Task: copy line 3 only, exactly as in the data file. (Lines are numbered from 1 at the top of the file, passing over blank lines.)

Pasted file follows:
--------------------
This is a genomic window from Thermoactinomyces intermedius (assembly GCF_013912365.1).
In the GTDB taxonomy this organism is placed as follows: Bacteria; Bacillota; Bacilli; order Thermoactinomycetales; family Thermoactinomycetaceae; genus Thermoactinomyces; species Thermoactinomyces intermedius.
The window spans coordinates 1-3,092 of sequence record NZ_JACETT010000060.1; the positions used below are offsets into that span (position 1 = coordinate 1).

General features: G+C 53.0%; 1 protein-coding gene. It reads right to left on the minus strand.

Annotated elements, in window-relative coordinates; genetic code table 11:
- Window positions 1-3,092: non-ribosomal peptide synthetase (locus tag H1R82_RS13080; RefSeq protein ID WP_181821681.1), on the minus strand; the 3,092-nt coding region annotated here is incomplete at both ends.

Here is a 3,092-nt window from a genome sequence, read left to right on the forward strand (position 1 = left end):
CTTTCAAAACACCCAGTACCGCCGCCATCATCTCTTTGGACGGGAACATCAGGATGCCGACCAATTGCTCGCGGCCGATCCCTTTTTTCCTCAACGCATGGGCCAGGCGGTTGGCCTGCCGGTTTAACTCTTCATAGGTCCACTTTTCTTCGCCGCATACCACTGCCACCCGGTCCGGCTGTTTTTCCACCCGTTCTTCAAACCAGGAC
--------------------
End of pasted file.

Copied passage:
The window spans coordinates 1-3,092 of sequence record NZ_JACETT010000060.1; the positions used below are offsets into that span (position 1 = coordinate 1).